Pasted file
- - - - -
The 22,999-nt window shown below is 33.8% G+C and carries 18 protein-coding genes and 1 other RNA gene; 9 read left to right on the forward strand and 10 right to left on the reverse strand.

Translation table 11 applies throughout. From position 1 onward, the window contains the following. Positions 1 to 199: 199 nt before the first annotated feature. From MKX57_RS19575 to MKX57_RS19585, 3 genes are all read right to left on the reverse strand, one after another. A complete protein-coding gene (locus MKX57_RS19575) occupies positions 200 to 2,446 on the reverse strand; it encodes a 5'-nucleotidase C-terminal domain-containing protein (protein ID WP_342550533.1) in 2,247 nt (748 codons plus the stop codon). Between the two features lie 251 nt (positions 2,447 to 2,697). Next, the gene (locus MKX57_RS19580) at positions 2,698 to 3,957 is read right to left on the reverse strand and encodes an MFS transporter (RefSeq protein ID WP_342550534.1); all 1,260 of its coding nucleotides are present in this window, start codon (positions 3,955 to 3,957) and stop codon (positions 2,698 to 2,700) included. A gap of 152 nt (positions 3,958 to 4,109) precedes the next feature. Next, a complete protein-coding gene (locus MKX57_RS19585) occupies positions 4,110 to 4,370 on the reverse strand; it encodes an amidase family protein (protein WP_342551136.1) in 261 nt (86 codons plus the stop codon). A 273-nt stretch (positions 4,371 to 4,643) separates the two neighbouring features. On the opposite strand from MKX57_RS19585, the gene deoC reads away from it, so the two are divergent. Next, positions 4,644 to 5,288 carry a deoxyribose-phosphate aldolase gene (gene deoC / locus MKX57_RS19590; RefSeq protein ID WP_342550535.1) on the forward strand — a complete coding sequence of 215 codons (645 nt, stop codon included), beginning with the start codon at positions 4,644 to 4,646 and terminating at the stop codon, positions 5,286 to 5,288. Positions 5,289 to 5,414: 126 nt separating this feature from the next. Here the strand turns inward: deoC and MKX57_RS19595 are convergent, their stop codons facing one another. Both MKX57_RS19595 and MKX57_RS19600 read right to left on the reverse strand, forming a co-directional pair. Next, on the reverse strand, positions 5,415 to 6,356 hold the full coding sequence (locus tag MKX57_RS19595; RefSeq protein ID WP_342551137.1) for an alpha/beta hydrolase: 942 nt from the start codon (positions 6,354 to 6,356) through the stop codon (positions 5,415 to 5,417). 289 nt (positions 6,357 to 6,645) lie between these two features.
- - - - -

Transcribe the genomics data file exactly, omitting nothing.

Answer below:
The 22,999-nt window shown below is 33.8% G+C and carries 18 protein-coding genes and 1 other RNA gene; 9 read left to right on the forward strand and 10 right to left on the reverse strand.

Translation table 11 applies throughout. From position 1 onward, the window contains the following. Positions 1 to 199: 199 nt before the first annotated feature. From MKX57_RS19575 to MKX57_RS19585, 3 genes are all read right to left on the reverse strand, one after another. A complete protein-coding gene (locus MKX57_RS19575) occupies positions 200 to 2,446 on the reverse strand; it encodes a 5'-nucleotidase C-terminal domain-containing protein (protein ID WP_342550533.1) in 2,247 nt (748 codons plus the stop codon). Between the two features lie 251 nt (positions 2,447 to 2,697). Next, the gene (locus MKX57_RS19580) at positions 2,698 to 3,957 is read right to left on the reverse strand and encodes an MFS transporter (RefSeq protein ID WP_342550534.1); all 1,260 of its coding nucleotides are present in this window, start codon (positions 3,955 to 3,957) and stop codon (positions 2,698 to 2,700) included. A gap of 152 nt (positions 3,958 to 4,109) precedes the next feature. Next, a complete protein-coding gene (locus MKX57_RS19585) occupies positions 4,110 to 4,370 on the reverse strand; it encodes an amidase family protein (protein WP_342551136.1) in 261 nt (86 codons plus the stop codon). A 273-nt stretch (positions 4,371 to 4,643) separates the two neighbouring features. On the opposite strand from MKX57_RS19585, the gene deoC reads away from it, so the two are divergent. Next, positions 4,644 to 5,288 carry a deoxyribose-phosphate aldolase gene (gene deoC / locus MKX57_RS19590; RefSeq protein ID WP_342550535.1) on the forward strand — a complete coding sequence of 215 codons (645 nt, stop codon included), beginning with the start codon at positions 4,644 to 4,646 and terminating at the stop codon, positions 5,286 to 5,288. Positions 5,289 to 5,414: 126 nt separating this feature from the next. Here the strand turns inward: deoC and MKX57_RS19595 are convergent, their stop codons facing one another. Both MKX57_RS19595 and MKX57_RS19600 read right to left on the reverse strand, forming a co-directional pair. Next, on the reverse strand, positions 5,415 to 6,356 hold the full coding sequence (locus tag MKX57_RS19595; RefSeq protein ID WP_342551137.1) for an alpha/beta hydrolase: 942 nt from the start codon (positions 6,354 to 6,356) through the stop codon (positions 5,415 to 5,417). 289 nt (positions 6,357 to 6,645) lie between these two features.